Let’s consider the two components of the case against him. The first point is the general one, that he helped set up Castro’s Cuba. There is certainly much to criticise in that society. But there is much to criticise in every society. To be interesting we must be willing to make comparisons. On that point, political repression and limited consumption need to be weighed against security of housing and employment, free healthcare, free education, etc. Weighed against them and then compared with other countries at a similar level of development (also, compared with pre-Castro Cuba). I don’t want to claim to have done such a weighing – but if someone wants to suggest that people shouldn’t respect him or wear T-shirts of him, I want them to explain how they did that weighting.

The second point is that he murdered a lot of political opponents shortly after the revolution. This is true. But the context is also important. Very recently, just across the sea, Guevara had been in Guatemala. There, an elected president had tried to redistribute the land owned by US companies (which was a lot of it). In response, the US funded an army of mercenaries to invade the country. This wasn’t just an invasion though – it was calculated to rely on support from reactionary forces within Guatemala, principally the army. They hated the government and didn’t lift a finger to defend it. As a result, a US-backed military government took power, and over the next few decades fought a brutal counterinsurgency against the country’s rural indigenous population. In this struggle, the army regularly massacred whole villages of people, with the total death toll being in the hundreds of thousands. It has been described as a genocide. Similar things were happening in many other latin american countries – Guatemala is only the example I (and Guevara) knew best.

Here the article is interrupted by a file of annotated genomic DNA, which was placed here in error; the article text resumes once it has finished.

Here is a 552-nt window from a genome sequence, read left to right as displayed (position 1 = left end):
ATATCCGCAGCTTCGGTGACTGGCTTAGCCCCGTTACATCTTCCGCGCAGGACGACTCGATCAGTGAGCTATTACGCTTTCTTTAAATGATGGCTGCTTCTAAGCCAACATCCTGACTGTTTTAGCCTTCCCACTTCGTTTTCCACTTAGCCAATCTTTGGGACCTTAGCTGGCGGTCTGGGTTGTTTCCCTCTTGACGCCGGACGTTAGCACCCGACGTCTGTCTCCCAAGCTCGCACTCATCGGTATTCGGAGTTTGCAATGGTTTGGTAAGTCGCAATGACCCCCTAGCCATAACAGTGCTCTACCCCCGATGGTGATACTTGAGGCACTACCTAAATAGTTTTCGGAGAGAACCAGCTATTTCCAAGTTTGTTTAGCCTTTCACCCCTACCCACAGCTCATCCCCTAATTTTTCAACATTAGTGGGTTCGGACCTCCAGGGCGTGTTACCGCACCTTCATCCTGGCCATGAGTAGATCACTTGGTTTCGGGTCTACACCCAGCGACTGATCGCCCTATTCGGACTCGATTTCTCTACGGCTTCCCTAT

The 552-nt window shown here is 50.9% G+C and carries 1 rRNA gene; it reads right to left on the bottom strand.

So Guevara had been taught by bitter experience that any government acting in the interests of the people was likely to face not just hostility but attempted invasion from the US, and that this would rely on getting support from those within the country who had opposed the revolution. He concluded that if the revolution was to survive, it would have to crush any within the country who opposed it. What did a few thousand deaths, often of genuinely guilty people, matter against the possibility of hundreds of thousands of deaths?